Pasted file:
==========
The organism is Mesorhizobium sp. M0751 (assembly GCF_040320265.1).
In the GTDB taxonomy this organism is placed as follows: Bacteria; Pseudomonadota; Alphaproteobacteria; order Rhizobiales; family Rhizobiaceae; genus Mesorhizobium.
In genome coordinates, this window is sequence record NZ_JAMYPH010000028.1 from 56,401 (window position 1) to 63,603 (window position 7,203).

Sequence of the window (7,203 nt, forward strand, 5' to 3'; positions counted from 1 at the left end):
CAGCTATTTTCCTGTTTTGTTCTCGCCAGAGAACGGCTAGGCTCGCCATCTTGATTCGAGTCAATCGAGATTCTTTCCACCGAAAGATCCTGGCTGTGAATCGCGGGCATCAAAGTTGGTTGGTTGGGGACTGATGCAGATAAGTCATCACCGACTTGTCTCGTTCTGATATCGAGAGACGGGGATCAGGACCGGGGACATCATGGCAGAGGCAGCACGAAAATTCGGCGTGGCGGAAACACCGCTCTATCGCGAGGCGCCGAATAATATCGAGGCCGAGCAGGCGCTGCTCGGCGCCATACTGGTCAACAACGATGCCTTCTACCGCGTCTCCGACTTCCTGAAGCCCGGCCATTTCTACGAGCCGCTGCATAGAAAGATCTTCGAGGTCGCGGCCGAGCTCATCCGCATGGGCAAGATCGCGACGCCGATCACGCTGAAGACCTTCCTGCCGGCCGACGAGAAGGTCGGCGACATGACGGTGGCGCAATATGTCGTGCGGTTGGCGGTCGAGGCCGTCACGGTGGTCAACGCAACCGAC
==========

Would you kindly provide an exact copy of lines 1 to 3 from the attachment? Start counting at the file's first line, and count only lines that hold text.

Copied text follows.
The organism is Mesorhizobium sp. M0751 (assembly GCF_040320265.1).
In the GTDB taxonomy this organism is placed as follows: Bacteria; Pseudomonadota; Alphaproteobacteria; order Rhizobiales; family Rhizobiaceae; genus Mesorhizobium.
In genome coordinates, this window is sequence record NZ_JAMYPH010000028.1 from 56,401 (window position 1) to 63,603 (window position 7,203).